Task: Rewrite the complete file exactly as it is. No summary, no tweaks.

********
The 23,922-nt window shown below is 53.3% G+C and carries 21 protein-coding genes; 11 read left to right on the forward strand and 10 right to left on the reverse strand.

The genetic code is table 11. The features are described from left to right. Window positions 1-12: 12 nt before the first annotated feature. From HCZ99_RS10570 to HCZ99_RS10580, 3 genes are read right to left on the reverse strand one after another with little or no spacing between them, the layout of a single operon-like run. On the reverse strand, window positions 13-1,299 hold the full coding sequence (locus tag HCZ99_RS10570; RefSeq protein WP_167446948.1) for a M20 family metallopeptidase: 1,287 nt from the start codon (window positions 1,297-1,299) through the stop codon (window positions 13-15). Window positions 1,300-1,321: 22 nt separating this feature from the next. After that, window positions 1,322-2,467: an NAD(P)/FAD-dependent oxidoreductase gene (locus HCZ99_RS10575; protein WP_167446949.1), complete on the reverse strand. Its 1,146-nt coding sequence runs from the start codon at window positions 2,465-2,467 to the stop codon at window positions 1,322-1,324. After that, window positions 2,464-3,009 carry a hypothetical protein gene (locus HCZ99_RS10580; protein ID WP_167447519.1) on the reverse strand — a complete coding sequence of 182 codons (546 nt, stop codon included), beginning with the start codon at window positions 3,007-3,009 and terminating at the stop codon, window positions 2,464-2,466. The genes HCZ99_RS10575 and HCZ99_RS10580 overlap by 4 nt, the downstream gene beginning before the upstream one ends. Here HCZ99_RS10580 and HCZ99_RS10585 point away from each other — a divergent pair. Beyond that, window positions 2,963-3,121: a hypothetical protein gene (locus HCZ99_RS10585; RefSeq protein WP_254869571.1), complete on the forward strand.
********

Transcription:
The 23,922-nt window shown below is 53.3% G+C and carries 21 protein-coding genes; 11 read left to right on the forward strand and 10 right to left on the reverse strand.

The genetic code is table 11. The features are described from left to right. Window positions 1-12: 12 nt before the first annotated feature. From HCZ99_RS10570 to HCZ99_RS10580, 3 genes are read right to left on the reverse strand one after another with little or no spacing between them, the layout of a single operon-like run. On the reverse strand, window positions 13-1,299 hold the full coding sequence (locus tag HCZ99_RS10570; RefSeq protein WP_167446948.1) for a M20 family metallopeptidase: 1,287 nt from the start codon (window positions 1,297-1,299) through the stop codon (window positions 13-15). Window positions 1,300-1,321: 22 nt separating this feature from the next. After that, window positions 1,322-2,467: an NAD(P)/FAD-dependent oxidoreductase gene (locus HCZ99_RS10575; protein WP_167446949.1), complete on the reverse strand. Its 1,146-nt coding sequence runs from the start codon at window positions 2,465-2,467 to the stop codon at window positions 1,322-1,324. After that, window positions 2,464-3,009 carry a hypothetical protein gene (locus HCZ99_RS10580; protein ID WP_167447519.1) on the reverse strand — a complete coding sequence of 182 codons (546 nt, stop codon included), beginning with the start codon at window positions 3,007-3,009 and terminating at the stop codon, window positions 2,464-2,466. The genes HCZ99_RS10575 and HCZ99_RS10580 overlap by 4 nt, the downstream gene beginning before the upstream one ends. Here HCZ99_RS10580 and HCZ99_RS10585 point away from each other — a divergent pair. Beyond that, window positions 2,963-3,121: a hypothetical protein gene (locus HCZ99_RS10585; RefSeq protein WP_254869571.1), complete on the forward strand.